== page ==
The machine learning option, for instance, takes the data from your database and analyzes it. There's no code, just a drag-and-drop interface that links together various algorithms into a pipeline. The data comes in and then gets fed into various machine learning algorithms until you find the signal that you want to find.

Some people might imagine that the tool's interface is so simple that you don't need to be a programmer. That might be stretching it -- a non-data-scientist will probably be lost, no matter how easy it can be to drag the tiles into place. Still, the simplicity shows that Microsoft doesn't imagine Azure to be a cloud filled with commodity machines.

Another option is the collection of data lake services that store and analyze your data. Microsoft is bundling together Hadoop, Spark, and Storm while storing the data in HBase or U-SQL. It offers a thin layer of visualization that makes it a bit easier to watch what's happening and track your job. All of this runs on basic Microsoft cloud machines accessing data stored in Microsoft's disk farms, but you don't need to worry about that; you can just focus on Hadoop and your higher level questions.

There are many more similar options. One service called Stream Analytics is meant to "perform real-time analytics for your Internet of things solutions." Another offers Event Hubs to track what all of your things are doing when they phone home. Yet another provides some identity management with a directory service. The Web interfaces for these are long on slick graphics and short on the traditional command lines. And I'm only scratching the surface.

azure machine learning

Analyzing data in Azure Machine Learning can be done by just dragging and dropping some tiles to create a flowchart or pipeline for your data.

Media platform services

One of the biggest new areas is devoted to delivering "media," which largely means video and perhaps some audio. Microsoft has built out a content delivery network to make it simpler to stream whatever you want to the customers, no matter what their screen size or location happens to be. The tools will try to match the content to the screen to save bandwidth using the best set of encoders.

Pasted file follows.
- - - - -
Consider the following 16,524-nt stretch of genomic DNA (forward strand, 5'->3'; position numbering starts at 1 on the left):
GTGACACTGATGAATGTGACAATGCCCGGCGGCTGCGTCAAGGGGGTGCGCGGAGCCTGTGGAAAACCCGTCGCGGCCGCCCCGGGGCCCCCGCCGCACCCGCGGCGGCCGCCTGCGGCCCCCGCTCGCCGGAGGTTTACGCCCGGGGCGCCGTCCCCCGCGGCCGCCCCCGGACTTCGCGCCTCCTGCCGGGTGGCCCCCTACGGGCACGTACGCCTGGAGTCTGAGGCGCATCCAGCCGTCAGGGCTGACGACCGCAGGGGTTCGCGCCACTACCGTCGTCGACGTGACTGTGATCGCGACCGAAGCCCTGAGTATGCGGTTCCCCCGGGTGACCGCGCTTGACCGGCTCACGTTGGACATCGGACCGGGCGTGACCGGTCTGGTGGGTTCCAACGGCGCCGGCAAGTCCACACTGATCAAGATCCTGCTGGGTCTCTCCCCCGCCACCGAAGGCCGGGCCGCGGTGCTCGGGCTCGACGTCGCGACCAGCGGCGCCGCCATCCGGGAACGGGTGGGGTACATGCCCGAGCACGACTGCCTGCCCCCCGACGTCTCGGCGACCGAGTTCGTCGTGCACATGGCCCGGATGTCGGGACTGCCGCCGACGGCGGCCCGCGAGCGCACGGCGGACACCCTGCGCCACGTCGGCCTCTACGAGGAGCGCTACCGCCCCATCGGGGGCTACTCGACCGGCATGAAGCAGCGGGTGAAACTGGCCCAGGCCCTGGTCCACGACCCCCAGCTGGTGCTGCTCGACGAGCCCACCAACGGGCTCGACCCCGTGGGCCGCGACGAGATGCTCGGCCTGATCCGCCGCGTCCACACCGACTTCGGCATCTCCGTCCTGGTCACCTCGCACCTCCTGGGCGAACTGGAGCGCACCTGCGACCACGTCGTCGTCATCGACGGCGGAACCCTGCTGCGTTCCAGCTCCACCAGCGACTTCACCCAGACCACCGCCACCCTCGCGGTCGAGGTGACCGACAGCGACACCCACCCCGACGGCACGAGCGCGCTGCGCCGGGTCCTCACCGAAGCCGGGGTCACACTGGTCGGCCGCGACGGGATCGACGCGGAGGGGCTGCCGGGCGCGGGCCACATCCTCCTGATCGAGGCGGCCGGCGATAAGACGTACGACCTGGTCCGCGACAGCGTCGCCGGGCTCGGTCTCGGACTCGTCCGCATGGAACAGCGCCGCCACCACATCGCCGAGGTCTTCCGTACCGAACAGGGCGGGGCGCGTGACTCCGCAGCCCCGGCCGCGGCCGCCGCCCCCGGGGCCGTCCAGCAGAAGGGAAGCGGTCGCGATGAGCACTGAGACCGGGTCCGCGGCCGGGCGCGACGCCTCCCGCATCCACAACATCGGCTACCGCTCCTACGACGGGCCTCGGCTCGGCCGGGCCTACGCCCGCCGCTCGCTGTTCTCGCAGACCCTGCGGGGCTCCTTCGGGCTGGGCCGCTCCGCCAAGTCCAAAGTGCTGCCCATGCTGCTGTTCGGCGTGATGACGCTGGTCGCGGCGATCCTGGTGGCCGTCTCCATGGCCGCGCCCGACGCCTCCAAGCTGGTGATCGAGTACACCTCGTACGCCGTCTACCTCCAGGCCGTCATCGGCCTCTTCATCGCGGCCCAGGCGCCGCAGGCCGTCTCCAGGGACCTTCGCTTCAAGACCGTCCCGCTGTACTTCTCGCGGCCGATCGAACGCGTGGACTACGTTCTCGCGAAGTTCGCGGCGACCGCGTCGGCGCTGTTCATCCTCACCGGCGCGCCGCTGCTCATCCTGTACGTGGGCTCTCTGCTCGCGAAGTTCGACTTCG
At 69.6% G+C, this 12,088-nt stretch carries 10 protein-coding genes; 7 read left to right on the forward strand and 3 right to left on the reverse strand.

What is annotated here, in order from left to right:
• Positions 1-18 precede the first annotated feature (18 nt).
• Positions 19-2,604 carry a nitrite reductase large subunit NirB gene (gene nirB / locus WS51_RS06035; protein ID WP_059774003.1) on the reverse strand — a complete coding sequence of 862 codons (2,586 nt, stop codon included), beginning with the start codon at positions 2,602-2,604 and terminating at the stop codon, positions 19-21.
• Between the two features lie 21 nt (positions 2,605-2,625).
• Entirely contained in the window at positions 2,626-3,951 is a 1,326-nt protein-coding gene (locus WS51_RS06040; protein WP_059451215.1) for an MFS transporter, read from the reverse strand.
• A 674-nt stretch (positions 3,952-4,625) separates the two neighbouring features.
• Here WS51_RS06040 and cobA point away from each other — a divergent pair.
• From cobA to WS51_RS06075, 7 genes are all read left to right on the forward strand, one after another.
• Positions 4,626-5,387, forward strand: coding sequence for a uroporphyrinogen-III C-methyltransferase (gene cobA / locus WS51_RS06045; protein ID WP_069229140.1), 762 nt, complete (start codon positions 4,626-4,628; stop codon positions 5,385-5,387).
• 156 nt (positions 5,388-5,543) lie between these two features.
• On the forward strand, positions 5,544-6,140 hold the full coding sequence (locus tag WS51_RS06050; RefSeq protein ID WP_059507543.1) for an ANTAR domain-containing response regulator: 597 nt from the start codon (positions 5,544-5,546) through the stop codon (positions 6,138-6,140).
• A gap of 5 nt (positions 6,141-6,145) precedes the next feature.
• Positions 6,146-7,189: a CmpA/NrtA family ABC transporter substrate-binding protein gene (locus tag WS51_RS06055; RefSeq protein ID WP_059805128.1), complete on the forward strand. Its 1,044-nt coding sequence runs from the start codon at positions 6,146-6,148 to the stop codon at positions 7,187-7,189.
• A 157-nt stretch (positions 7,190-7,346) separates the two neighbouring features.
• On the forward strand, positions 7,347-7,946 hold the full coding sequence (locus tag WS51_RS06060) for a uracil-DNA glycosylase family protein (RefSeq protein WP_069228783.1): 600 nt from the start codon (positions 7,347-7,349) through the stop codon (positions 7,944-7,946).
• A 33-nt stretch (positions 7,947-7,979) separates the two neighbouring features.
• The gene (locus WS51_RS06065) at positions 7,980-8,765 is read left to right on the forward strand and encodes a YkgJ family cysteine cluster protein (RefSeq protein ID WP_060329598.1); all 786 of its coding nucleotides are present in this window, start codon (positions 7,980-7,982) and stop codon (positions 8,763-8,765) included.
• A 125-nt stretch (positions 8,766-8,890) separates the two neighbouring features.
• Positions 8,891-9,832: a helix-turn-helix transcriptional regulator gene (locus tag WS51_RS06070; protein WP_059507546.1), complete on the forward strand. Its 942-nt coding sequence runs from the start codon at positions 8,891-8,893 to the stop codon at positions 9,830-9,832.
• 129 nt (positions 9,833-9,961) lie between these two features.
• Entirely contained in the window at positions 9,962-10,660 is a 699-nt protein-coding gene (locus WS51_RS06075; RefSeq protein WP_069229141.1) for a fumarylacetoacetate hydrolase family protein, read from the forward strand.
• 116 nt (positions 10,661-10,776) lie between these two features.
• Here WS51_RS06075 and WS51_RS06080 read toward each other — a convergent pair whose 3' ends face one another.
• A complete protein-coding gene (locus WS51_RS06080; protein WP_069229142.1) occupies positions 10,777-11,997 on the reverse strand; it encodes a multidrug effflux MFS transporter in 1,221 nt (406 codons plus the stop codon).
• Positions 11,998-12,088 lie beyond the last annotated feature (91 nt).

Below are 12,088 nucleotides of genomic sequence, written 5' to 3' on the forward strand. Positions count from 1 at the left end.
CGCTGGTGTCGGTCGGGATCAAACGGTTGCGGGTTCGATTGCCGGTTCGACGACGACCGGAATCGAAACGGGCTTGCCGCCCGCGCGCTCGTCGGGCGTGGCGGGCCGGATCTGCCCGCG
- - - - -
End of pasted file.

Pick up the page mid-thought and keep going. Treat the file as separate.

If you want to add some encryption and rights management, Microsoft wants to help. Azure offers top-grade AES encryption and multiple options for managing keys and rights with systems like PlayReady or Widevine.

All of this leads Microsoft to say that Azure provides all of the features you need to build your own cloud-based DVR for content, both produced and live. It's an ambitious goal that will make it easier for video producers big and small to deliver their own content without relying on legacies like Netflix or Hulu. It's not hard for anyone with a credit card to open up a video shop online and then pay for the bandwidth if and when customers show up.

The scope of Azure and the ambition of Microsoft are both so great that it may be time to look for a new metaphor to replace the "cloud." Microsoft wants to do more than just rent out commodity machines by the boatload. Sure, there are still plenty of powerful machines at good prices. But the interesting stuff are the services that do the real work. You can roll out sophisticated analysis and juggle multiple streams of data, all from a Web interface.

In a sense, Microsoft is doing what it did decades ago when it rolled together a word processor and a spreadsheet into a single package called Office. The company has always found its success when it produced an interface that was simple enough for the average user but sophisticated enough to offer more of the power of the computer.

Microsoft is doing the same now with big data analytics and the Internet of things. It is building a nice, manageable set of tools so the average customer can conjure up amazing mathematical and analytical results that were once achievable only by the most highly skilled with the largest budgets. It's a compelling solution that's bound to find many takers.